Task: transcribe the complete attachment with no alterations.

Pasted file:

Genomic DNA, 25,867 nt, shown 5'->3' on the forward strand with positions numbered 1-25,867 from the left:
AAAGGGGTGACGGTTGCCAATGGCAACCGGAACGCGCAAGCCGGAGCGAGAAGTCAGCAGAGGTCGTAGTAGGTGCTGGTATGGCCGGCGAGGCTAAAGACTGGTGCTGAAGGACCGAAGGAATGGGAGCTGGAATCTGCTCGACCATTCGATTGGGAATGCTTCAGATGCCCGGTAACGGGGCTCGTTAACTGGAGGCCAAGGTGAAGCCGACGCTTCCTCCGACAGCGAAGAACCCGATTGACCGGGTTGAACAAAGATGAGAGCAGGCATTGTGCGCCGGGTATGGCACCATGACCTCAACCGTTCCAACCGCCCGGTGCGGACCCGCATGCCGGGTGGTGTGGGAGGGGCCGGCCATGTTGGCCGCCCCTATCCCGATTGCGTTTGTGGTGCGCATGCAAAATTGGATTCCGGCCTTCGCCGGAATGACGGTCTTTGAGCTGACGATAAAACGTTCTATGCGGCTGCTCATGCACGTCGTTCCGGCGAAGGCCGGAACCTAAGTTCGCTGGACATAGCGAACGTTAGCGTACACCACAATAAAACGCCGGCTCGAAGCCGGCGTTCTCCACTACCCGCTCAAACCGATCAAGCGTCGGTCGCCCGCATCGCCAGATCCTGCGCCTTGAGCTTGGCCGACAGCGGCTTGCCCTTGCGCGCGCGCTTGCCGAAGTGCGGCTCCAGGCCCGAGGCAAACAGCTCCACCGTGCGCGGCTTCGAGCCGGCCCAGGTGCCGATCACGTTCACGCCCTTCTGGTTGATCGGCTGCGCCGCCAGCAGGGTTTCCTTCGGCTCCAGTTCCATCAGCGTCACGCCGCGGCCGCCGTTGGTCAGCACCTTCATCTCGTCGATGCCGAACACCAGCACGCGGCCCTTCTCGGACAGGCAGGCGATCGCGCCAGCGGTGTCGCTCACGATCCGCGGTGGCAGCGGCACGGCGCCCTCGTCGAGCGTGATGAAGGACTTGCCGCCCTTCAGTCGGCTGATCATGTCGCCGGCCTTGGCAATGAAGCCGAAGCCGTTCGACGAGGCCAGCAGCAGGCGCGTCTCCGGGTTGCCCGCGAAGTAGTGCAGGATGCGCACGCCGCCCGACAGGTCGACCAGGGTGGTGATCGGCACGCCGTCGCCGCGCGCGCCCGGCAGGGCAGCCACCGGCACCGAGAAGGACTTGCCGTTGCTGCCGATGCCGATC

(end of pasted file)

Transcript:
Genomic DNA, 25,867 nt, shown 5'->3' on the forward strand with positions numbered 1-25,867 from the left:
AAAGGGGTGACGGTTGCCAATGGCAACCGGAACGCGCAAGCCGGAGCGAGAAGTCAGCAGAGGTCGTAGTAGGTGCTGGTATGGCCGGCGAGGCTAAAGACTGGTGCTGAAGGACCGAAGGAATGGGAGCTGGAATCTGCTCGACCATTCGATTGGGAATGCTTCAGATGCCCGGTAACGGGGCTCGTTAACTGGAGGCCAAGGTGAAGCCGACGCTTCCTCCGACAGCGAAGAACCCGATTGACCGGGTTGAACAAAGATGAGAGCAGGCATTGTGCGCCGGGTATGGCACCATGACCTCAACCGTTCCAACCGCCCGGTGCGGACCCGCATGCCGGGTGGTGTGGGAGGGGCCGGCCATGTTGGCCGCCCCTATCCCGATTGCGTTTGTGGTGCGCATGCAAAATTGGATTCCGGCCTTCGCCGGAATGACGGTCTTTGAGCTGACGATAAAACGTTCTATGCGGCTGCTCATGCACGTCGTTCCGGCGAAGGCCGGAACCTAAGTTCGCTGGACATAGCGAACGTTAGCGTACACCACAATAAAACGCCGGCTCGAAGCCGGCGTTCTCCACTACCCGCTCAAACCGATCAAGCGTCGGTCGCCCGCATCGCCAGATCCTGCGCCTTGAGCTTGGCCGACAGCGGCTTGCCCTTGCGCGCGCGCTTGCCGAAGTGCGGCTCCAGGCCCGAGGCAAACAGCTCCACCGTGCGCGGCTTCGAGCCGGCCCAGGTGCCGATCACGTTCACGCCCTTCTGGTTGATCGGCTGCGCCGCCAGCAGGGTTTCCTTCGGCTCCAGTTCCATCAGCGTCACGCCGCGGCCGCCGTTGGTCAGCACCTTCATCTCGTCGATGCCGAACACCAGCACGCGGCCCTTCTCGGACAGGCAGGCGATCGCGCCAGCGGTGTCGCTCACGATCCGCGGTGGCAGCGGCACGGCGCCCTCGTCGAGCGTGATGAAGGACTTGCCGCCCTTCAGTCGGCTGATCATGTCGCCGGCCTTGGCAATGAAGCCGAAGCCGTTCGACGAGGCCAGCAGCAGGCGCGTCTCCGGGTTGCCCGCGAAGTAGTGCAGGATGCGCACGCCGCCCGACAGGTCGACCAGGGTGGTGATCGGCACGCCGTCGCCGCGCGCGCCCGGCAGGGCAGCCACCGGCACCGAGAAGGACTTGCCGTTGCTGCCGATGCCGATC